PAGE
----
I was driving the other day when I saw a car with a bumper sticker that said “God is . . .” and it listed a political position. I thought that it was kind of interesting as I was pretty sure that there wasn’t anything in the Bible that described God in that way.
But that got me thinking. What normally does follow the words “God is?” So I did a little search using the NRSV version of the Bible (the version we use in worship.) I found 172 results but I focused on times when “God is” was followed up with a verb or an adjective or a phrase. And there were lots of choices but a few stood out. It was amazing how many times the phrase “God is giving” was used, especially in the Old Testament. “God is God” popped up a few times. “God is gracious” and “God is faithful,” and “God is my salvation” appeared a decent number of times. “God is with you” was all over the place.
This begs a question: what is the point of all of this? Here is the point: we get in trouble when we try to make God something God is not. To assign something at the end of the “God is” phrase that is political is a very dangerous slope. It assumes we know what God is thinking and how God acts in the world. It makes us put God into a box.
You know what God does when God is put into a box? God destroys that box. God showed through the death and resurrection of Jesus that God will break through every barrier in order to save us. I think instead of trying to define God in our ways we should let the Word of God speak for itself.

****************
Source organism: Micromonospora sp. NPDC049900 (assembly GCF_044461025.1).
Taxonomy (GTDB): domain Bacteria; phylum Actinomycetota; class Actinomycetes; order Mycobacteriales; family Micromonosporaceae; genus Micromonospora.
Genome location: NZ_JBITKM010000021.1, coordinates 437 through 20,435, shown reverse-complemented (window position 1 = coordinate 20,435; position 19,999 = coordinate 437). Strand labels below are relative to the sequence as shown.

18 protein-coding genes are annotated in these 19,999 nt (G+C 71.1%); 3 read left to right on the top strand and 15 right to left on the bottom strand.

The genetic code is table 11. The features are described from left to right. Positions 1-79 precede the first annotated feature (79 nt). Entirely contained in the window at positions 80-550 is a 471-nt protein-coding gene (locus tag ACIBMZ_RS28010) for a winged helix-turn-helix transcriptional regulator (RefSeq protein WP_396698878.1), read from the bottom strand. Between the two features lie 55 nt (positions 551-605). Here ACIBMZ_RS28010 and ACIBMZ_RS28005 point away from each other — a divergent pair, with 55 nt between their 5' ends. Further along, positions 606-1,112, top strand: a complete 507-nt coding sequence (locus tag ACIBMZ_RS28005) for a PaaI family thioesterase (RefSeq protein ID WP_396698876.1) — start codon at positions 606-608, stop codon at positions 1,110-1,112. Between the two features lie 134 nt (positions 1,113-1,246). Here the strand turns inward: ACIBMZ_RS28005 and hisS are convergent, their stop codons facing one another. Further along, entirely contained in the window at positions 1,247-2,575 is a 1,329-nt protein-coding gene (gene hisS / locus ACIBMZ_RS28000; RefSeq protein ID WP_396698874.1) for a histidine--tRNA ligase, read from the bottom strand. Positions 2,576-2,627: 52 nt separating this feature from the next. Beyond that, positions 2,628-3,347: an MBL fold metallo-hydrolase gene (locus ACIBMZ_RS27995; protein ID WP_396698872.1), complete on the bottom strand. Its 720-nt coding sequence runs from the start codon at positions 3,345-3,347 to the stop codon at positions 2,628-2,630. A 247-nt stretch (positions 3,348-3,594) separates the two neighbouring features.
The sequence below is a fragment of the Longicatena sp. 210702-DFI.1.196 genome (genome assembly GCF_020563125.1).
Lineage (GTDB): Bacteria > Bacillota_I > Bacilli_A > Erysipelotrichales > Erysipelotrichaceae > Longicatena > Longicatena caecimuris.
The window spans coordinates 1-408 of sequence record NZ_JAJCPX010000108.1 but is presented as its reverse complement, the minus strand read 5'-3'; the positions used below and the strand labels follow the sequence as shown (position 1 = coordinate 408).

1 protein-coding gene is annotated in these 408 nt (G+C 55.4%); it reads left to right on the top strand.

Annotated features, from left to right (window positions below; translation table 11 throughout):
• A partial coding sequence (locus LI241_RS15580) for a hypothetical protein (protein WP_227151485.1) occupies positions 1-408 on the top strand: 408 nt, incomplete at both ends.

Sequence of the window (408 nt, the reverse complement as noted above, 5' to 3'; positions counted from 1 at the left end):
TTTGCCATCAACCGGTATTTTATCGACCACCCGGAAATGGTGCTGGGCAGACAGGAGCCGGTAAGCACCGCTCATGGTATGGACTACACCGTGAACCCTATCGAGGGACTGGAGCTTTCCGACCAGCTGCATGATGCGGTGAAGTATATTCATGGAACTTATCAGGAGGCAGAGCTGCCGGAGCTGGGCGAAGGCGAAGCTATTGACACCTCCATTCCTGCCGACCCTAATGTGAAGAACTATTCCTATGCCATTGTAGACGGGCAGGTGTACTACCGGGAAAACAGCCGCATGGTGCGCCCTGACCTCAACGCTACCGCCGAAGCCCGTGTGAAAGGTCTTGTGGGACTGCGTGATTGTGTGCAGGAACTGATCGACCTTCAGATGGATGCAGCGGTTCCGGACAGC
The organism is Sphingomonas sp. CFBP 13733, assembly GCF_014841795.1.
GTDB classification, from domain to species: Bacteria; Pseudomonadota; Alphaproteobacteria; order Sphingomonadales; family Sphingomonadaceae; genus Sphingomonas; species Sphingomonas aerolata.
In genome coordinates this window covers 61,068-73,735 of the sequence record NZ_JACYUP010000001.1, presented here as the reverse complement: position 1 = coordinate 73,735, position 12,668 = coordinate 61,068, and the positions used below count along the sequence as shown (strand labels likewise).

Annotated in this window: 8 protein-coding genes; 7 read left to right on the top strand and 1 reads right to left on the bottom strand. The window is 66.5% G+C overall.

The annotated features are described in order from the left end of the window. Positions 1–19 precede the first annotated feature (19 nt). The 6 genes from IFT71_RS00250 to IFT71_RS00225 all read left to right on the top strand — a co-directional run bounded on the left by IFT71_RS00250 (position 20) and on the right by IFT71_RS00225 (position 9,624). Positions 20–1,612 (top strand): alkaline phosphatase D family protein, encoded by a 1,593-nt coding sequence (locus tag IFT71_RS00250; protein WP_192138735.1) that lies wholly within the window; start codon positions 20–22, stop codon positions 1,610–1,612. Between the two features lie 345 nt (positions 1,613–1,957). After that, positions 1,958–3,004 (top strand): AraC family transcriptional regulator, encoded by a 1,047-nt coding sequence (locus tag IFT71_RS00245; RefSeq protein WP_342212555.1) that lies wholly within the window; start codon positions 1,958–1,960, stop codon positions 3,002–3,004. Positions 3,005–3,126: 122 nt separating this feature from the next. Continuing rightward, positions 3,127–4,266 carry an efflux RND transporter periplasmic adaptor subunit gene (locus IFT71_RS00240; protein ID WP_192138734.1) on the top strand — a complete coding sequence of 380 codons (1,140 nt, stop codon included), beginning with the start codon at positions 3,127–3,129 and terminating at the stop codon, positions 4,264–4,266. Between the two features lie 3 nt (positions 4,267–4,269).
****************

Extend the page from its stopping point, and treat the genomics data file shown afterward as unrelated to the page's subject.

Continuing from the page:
And what do we find? We find a God that is concerned about the other. God is giving, gracious, faithful, and loving. God projects outward from Himself unto you and all of creation. Maybe this is how God wants us to be? To be giving, gracious, faithful, and loving. Maybe this is a clue that God would like us to live for the other instead of for ourselves. “God is with you” is repeated so often as a reminder that we are not alone and that God meets us where we are and walks with us every day.
Maybe we need to make bumper stickers with phrases of “God is giving,” “God is with us,” or “God is faithful” to counteract the poor bumper sticker theology that wants to define God beyond the witness of scripture. But even better would be to live as people of God trusting in a faithful, loving, and giving God. Even better would be to emulate those characteristics in our daily lives. Most importantly, remember that God is with you. For that we can say, “Thanks be to God!”